Keke Palmer is about to be a mother. To prepare, she’s embracing the immersive world of the metaverse by way of the childbirth simulator from The Sims. Yes, baby, that’s Keke Palmer in her gamer era.
“The way that I’ve been getting my game together, girl,” she told BuzzFeed News in an interview. “Don’t even get me started on that.”
It’s not just The Sims, though the simulation game is a large part of Palmer’s life right now. She’s fully immersing herself in the metaverse. She’s the host of a new metaverse interview series from Meta called Are We There Yet? In the show, she speaks with creators and industry leaders like NFL pro Andrew “Hawk” Hawkins and immersive media creator Brenda Chen about their experiences in the metaverse, including playing simulated football and attending virtual concerts.
Of course, this all comes after the 29-year-old actor delighted fans on social media (as she is known to do) in January when she livestreamed herself on Instagram playing The Sims 4, a computer game in which players develop their own worlds and create storylines between characters. Her stream was a huge hit, and viewers called on her to create a Twitch account for regular gameplay livestreams. She graciously obliged last weekend, and she’s now a bona fide streamer — in addition to her roles as an actor, a singer, and a meme machine.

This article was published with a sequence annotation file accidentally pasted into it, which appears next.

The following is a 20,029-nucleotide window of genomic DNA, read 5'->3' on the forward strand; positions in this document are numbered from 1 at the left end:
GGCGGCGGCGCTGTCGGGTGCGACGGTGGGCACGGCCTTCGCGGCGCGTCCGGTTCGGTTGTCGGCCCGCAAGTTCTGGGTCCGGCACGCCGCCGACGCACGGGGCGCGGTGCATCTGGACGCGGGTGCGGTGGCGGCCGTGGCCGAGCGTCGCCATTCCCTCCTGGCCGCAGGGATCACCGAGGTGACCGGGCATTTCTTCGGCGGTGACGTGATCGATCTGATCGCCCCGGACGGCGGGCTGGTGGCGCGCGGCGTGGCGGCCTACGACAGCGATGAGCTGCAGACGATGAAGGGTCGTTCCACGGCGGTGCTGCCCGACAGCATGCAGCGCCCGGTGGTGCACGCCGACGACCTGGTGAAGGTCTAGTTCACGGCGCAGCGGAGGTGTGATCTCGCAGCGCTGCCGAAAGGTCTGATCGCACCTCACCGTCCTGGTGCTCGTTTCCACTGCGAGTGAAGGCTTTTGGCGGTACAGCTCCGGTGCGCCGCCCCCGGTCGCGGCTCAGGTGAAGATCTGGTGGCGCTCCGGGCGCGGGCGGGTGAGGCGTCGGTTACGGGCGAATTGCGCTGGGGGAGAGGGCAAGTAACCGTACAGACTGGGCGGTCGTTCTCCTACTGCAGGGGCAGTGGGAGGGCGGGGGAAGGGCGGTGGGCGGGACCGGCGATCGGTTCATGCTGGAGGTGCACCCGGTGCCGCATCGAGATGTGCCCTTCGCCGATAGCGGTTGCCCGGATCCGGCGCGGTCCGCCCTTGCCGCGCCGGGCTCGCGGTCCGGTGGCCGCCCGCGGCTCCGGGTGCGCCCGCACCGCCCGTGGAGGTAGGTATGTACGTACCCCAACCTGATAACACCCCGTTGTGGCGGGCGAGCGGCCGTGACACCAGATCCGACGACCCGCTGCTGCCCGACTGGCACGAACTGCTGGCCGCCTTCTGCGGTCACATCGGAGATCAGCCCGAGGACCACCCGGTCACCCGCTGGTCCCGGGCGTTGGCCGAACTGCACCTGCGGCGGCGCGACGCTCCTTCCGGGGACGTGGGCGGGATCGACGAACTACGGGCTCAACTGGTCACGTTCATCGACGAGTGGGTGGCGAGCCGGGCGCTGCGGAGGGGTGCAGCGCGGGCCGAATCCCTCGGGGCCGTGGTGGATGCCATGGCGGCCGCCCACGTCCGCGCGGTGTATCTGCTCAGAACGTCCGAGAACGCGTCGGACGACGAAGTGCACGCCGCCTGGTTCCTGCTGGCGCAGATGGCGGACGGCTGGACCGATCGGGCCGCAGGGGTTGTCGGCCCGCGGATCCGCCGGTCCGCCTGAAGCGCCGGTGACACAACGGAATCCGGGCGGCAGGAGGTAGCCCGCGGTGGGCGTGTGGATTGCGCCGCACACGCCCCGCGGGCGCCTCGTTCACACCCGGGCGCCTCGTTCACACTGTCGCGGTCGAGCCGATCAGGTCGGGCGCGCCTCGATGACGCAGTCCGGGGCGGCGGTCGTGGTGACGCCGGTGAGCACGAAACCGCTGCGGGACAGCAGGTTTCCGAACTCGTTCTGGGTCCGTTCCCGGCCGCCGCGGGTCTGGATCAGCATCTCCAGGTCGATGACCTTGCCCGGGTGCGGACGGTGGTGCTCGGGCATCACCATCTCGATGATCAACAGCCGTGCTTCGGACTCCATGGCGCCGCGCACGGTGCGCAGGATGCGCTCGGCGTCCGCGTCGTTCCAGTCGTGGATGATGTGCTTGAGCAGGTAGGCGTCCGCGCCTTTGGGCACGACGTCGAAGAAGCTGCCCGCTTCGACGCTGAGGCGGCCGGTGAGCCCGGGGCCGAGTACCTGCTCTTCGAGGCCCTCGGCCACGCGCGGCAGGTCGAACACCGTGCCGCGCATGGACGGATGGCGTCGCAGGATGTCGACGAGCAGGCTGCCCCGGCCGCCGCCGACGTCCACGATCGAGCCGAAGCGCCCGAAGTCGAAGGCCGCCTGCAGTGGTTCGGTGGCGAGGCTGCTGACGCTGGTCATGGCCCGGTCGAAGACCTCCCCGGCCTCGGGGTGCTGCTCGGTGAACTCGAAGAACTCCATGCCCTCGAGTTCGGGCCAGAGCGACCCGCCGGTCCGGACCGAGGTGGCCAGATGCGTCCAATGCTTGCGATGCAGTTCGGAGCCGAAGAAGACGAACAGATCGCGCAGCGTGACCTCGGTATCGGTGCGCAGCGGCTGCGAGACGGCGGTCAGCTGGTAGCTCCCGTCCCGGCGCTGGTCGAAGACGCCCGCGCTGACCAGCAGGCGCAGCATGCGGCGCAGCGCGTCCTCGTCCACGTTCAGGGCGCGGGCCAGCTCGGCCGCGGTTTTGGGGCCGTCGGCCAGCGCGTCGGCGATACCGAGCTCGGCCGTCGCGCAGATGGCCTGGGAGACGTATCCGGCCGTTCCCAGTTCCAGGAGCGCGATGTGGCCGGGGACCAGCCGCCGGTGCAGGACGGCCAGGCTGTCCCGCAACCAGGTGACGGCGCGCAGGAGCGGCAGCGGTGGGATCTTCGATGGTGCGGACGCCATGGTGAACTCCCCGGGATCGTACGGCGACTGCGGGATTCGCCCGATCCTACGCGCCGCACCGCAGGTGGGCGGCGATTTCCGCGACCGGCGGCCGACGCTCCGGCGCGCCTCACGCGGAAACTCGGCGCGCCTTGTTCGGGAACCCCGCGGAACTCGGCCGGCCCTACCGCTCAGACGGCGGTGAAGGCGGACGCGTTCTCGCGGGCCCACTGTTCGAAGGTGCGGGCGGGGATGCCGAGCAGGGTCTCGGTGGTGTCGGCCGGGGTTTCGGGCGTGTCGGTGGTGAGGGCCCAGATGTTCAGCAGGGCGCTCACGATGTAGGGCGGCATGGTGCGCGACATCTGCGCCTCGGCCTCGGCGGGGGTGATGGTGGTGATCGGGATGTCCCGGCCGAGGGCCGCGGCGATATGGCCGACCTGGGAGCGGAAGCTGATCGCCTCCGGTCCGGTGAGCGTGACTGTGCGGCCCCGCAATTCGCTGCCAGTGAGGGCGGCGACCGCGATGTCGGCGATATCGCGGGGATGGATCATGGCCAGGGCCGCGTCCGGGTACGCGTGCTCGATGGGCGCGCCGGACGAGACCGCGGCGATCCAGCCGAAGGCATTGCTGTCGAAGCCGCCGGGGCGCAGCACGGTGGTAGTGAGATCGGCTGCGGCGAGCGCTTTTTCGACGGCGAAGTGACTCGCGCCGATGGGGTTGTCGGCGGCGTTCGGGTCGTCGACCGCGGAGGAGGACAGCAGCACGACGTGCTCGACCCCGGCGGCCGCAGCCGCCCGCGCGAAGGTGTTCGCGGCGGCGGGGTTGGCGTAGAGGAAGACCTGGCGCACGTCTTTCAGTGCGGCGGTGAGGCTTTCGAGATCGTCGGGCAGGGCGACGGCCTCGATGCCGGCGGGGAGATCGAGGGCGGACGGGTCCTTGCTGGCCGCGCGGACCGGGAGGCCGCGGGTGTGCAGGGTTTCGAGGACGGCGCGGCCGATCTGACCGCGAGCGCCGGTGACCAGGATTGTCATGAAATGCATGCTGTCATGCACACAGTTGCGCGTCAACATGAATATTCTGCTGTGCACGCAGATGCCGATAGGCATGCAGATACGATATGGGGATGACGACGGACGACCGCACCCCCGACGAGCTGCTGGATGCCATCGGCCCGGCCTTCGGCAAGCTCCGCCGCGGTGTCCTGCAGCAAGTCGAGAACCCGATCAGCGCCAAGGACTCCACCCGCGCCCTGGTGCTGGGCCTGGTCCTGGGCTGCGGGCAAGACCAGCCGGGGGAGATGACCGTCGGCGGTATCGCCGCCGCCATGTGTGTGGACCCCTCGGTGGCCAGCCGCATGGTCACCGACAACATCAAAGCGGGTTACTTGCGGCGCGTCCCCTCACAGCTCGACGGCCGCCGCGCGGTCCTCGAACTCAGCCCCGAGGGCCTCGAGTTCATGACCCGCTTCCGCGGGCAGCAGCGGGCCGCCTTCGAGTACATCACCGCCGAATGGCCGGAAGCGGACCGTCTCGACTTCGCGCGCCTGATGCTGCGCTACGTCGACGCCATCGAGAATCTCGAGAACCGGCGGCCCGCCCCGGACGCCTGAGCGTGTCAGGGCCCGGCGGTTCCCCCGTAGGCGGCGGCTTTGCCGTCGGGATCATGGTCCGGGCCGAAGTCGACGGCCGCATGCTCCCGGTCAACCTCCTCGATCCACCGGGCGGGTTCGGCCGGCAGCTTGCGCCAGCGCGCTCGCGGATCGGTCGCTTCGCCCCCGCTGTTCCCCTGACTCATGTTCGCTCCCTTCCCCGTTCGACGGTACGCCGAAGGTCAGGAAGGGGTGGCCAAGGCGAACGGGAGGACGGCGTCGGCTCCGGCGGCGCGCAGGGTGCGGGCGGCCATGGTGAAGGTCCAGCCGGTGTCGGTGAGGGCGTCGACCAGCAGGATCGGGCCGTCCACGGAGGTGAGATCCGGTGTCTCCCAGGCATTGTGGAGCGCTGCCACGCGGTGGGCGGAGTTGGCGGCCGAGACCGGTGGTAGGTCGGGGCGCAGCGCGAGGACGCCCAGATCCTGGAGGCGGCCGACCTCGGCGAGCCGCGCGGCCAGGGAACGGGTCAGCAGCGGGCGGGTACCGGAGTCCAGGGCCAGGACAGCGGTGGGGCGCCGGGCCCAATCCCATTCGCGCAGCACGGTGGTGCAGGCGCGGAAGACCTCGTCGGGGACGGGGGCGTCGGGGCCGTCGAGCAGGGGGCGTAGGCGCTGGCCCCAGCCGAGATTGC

It’s kismet, then, that Palmer’s partnership with Meta is coming at the same time as she’s preparing for motherhood. In the last trimester of her pregnancy, she’s spending more time at home, so she’s returned to her childhood love for The Sims and taken it a step further by connecting with other players in the metaverse.
“I’ve been thinking, What can I do right now? What can I get into?” she said about passing the time. “I would absolutely recommend that other people who are pregnant see what kind of skills they can develop by playing games and going into the metaverse.”
When she was younger, she spent a lot of time playing Second Life, a virtual life simulation game, because she loved being able to connect with other people online. That’s what she gets now in her Sims metaverse.
Palmer said she has all 12 expansion packs for The Sims, which are paid additions that the developer sells to make the game livelier. Her favorites have added seasons, a simulated high school experience, and more jobs for her to choose from for her characters.
One of her favorite things to do in the metaverse right now is simulate childbirth. She uses a third-party mod that allows her Sims character to explore different methods for giving birth (like home birth and C-section), as well as simulate ultrasounds and partner interactions.
“I’m really connected to [that] right now,” Palmer said of the childbirth mod. “It’s more realistic than what actually happens in [The Sims] where, boom, a baby just appears.”
Still, Palmer’s favorite aspect of the metaverse is connecting with other creators online.
“People know who I am when I play online, but they’re not like, ‘Oh my gosh, that’s Keke Palmer!’ They’re trying to get me up on my game,” she said. “I’ve got a typical theater kid mindset, because whenever I feel embraced by a community like this, I’m like, Hello, I’m home!”